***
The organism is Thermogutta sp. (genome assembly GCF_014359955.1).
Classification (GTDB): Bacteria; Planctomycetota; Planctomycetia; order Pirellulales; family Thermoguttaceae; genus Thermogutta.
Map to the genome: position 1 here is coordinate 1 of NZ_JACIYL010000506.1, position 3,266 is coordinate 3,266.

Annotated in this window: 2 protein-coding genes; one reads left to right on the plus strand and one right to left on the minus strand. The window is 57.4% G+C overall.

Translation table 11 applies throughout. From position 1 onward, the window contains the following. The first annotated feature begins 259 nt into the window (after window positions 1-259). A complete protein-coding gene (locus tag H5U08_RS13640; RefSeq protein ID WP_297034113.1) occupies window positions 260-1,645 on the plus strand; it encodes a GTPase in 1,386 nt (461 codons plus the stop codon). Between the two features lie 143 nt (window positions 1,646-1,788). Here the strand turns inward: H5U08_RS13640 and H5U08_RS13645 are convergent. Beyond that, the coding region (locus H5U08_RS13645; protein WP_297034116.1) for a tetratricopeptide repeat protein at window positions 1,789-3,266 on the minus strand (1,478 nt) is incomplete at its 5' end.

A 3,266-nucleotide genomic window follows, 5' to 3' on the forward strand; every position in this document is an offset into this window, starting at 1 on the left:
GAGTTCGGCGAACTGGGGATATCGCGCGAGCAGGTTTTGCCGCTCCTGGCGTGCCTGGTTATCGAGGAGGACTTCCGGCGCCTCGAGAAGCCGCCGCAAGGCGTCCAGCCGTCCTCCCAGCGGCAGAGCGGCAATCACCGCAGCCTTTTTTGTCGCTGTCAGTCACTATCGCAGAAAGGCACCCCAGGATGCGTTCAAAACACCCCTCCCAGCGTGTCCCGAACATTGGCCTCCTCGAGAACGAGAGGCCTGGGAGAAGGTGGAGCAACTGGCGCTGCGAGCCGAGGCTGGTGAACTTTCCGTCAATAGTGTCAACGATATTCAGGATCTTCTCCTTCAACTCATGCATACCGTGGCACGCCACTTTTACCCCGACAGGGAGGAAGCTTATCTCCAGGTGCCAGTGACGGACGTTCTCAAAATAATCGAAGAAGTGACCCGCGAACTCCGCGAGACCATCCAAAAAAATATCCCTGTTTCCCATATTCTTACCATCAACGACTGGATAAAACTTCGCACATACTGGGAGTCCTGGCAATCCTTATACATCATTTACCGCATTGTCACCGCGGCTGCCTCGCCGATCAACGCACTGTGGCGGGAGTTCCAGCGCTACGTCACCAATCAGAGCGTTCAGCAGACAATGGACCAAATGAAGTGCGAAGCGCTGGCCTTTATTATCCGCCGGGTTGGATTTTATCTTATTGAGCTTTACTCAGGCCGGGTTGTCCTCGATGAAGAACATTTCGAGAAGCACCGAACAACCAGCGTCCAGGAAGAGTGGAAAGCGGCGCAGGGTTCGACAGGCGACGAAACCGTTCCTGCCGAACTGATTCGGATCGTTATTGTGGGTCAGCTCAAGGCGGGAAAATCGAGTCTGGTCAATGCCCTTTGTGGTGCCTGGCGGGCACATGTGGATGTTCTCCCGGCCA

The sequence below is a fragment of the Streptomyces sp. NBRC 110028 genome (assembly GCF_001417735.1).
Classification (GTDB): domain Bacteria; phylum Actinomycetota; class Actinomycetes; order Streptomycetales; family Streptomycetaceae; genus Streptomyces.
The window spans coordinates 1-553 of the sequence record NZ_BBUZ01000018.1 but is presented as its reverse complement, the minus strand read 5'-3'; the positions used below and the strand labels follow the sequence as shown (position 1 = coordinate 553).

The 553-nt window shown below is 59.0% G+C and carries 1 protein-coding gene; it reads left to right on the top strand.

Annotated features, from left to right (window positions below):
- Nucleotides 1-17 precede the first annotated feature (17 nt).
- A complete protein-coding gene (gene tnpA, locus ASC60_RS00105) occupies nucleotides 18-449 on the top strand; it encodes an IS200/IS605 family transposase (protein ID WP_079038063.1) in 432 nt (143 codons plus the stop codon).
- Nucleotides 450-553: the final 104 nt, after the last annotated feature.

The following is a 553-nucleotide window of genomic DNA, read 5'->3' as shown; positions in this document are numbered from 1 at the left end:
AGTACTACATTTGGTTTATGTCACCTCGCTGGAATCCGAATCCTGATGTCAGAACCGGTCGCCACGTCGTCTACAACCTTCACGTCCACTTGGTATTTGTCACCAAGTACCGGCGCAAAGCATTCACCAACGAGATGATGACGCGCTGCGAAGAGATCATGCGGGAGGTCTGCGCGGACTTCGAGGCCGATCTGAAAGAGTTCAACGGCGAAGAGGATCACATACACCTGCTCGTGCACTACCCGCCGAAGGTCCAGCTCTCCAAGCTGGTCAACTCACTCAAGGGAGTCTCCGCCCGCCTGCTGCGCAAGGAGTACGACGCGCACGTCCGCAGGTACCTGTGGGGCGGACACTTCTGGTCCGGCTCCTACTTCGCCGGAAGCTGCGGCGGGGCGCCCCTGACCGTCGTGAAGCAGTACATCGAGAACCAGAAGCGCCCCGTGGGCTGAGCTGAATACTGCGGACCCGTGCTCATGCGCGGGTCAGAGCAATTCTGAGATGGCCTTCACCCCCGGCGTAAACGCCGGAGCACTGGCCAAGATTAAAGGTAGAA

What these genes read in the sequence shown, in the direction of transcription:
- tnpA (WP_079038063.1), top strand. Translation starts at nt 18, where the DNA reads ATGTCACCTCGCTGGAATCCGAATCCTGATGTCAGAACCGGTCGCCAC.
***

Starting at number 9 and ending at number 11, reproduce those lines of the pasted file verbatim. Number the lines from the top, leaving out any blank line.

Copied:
Classification (GTDB): domain Bacteria; phylum Actinomycetota; class Actinomycetes; order Streptomycetales; family Streptomycetaceae; genus Streptomyces.
The window spans coordinates 1-553 of the sequence record NZ_BBUZ01000018.1 but is presented as its reverse complement, the minus strand read 5'-3'; the positions used below and the strand labels follow the sequence as shown (position 1 = coordinate 553).

The 553-nt window shown below is 59.0% G+C and carries 1 protein-coding gene; it reads left to right on the top strand.